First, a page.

As Nataal’s New African Photography exhibition at Red Hook Labs opens, we introduce the six artists who make up the group show

Meet Lakin Ogunbanwo. He is building an international reputation for his enigmatic images that often exude an erotic and subversive undertone while bridging both fashion and portraiture. Born in Lagos, he studied Law in Nigeria and the UK before moving into photography in 2012. His has featured in such publications as the New York Times, i-D, GQ and Riposte and been recognised by the British Journal of Photography as one of 25 Ones to Watch.

A regular Nataal contributor, we did a story on Ogunbanwo’s series Are We Good Enough when he exhibited the first instalment at What If The World gallery in Cape Town earlier this year (see the story here). Now he debuts the second instalment with us at Red Hook Labs. Here he discusses the project and his practice.

How did you discover your love of photography originally?
I’ve always been interested in the arts and everything that I have done has come very naturally and organically. I’m a visual person. I remember watching Fashion TV and Madonna videos growing up and innocently shooting my sisters and their friends. It was a hobby. Then after studying international law and diplomacy I got real and decided that photography was what I wanted to do.

How has Are We Good Enough been evolving?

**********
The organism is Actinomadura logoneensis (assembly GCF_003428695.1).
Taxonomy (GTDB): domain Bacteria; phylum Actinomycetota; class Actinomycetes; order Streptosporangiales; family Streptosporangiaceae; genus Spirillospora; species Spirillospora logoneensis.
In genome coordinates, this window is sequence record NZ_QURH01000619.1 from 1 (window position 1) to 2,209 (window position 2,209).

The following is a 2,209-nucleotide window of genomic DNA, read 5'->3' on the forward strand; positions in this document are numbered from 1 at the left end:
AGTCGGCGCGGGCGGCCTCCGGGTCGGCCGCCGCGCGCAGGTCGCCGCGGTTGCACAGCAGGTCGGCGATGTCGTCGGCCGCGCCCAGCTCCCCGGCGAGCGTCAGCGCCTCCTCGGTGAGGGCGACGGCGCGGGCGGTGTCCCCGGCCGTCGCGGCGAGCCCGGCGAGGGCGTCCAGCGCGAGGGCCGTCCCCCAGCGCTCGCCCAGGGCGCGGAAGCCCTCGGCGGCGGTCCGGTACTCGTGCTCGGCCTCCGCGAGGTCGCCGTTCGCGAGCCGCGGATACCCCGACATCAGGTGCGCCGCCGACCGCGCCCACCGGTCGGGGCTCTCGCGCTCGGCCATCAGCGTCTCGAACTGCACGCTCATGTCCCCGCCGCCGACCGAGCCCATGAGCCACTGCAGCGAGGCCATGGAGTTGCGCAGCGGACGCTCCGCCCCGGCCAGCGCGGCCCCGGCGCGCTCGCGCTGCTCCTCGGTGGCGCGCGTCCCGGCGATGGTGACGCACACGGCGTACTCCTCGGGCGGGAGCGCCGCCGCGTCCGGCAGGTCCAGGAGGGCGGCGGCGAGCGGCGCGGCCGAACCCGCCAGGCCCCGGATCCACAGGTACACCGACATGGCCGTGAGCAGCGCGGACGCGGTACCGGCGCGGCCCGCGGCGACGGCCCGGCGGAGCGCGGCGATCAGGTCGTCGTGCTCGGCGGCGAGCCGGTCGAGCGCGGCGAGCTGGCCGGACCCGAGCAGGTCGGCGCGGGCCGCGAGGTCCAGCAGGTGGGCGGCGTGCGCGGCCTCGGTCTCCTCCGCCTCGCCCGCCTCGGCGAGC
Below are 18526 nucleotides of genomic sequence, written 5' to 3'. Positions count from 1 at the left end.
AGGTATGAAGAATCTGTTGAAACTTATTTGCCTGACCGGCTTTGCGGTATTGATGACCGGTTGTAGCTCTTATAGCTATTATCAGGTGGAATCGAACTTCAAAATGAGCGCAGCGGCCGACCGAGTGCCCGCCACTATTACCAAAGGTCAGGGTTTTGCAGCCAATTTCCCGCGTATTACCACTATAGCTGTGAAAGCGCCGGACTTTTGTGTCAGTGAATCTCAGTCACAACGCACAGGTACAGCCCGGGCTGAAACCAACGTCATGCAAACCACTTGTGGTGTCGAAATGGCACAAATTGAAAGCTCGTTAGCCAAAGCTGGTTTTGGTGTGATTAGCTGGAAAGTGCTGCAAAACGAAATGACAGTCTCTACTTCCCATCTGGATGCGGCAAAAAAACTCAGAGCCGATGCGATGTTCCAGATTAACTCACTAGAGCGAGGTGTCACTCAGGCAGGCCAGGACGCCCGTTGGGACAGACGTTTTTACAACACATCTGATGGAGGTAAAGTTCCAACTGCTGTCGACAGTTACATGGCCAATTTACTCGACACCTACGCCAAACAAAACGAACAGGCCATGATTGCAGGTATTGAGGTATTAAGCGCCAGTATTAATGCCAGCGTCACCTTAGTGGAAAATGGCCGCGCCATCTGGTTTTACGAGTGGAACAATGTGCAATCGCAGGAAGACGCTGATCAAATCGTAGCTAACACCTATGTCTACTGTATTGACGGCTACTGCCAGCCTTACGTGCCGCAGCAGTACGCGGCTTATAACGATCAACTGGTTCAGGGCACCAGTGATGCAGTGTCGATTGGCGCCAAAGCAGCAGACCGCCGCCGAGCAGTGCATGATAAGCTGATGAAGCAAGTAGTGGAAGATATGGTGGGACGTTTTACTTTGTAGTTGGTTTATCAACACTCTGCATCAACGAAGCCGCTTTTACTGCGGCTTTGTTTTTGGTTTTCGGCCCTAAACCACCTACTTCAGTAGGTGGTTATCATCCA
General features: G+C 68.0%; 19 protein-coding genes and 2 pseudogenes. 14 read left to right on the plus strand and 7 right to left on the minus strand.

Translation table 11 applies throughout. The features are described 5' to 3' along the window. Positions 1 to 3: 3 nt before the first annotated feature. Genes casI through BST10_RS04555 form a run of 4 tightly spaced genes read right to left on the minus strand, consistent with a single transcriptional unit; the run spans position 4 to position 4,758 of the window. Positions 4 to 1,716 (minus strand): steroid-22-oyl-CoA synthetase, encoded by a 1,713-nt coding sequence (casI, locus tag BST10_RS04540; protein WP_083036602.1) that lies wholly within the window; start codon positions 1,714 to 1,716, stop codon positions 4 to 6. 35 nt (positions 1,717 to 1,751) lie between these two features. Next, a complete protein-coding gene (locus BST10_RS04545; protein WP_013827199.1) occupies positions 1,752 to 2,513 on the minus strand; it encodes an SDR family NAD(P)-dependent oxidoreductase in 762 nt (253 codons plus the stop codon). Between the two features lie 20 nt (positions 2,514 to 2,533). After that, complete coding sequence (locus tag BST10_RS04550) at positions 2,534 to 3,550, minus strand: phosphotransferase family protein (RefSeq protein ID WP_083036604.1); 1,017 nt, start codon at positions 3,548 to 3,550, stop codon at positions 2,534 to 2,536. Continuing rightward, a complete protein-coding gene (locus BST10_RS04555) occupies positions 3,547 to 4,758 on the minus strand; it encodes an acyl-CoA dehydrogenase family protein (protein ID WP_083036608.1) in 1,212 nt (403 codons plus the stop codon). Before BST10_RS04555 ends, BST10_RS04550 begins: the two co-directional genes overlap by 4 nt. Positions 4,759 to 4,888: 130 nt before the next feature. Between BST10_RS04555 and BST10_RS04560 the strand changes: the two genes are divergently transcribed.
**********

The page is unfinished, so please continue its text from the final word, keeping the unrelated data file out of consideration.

I began shooting traditional men’s headwear as a way to preserve my culture and to observe how it has trickled down to my generation in the way we mix them up with contemporary fashion. There are so many different hats and each one is associated with a certain Nigerian tribe.

This series is also a way of realising a silent message about patriarchy in Nigerian society. Who are the men who wear these hats and how do they see themselves? What hat you wear, the way you wear and where you wear it says a lot about you your age and position in life. A hat is a silent badge of grandeur, in a way.

The first instalment were mainly Yoruba hats so for the second I’ve incorporated many more tribes and found hats with lots of different shapes, textures and fabrics. It’s a series I’m going to keep on doing. I’m excited to be showing the work at Red Hook Labs and hope that the audience engages with it beyond the fact that these are nice African hats.

How is your practice developing today?
When I started out I shot from a very honest place – I just did whatever I wanted to. Now I’m more consciousness of the world at large, of being both an artist and a commercial photographer. I’ve grown up and it’s only going to get better! My next project is inspired by how the term ‘coloured’ is used in South Africa to describe mixed race people. I’m playing with the idea of turning whole bodies into different colours. I also have a residency coming up Berlin.


"This series is a way of realising a silent message about patriarchy in Nigerian society"



Nataal: New African Photography at Red Hook Labs,
133-135 Imlay St, Brooklyn, New York 11231
On view: 7-15 May, 2016


Words Helen Jennings

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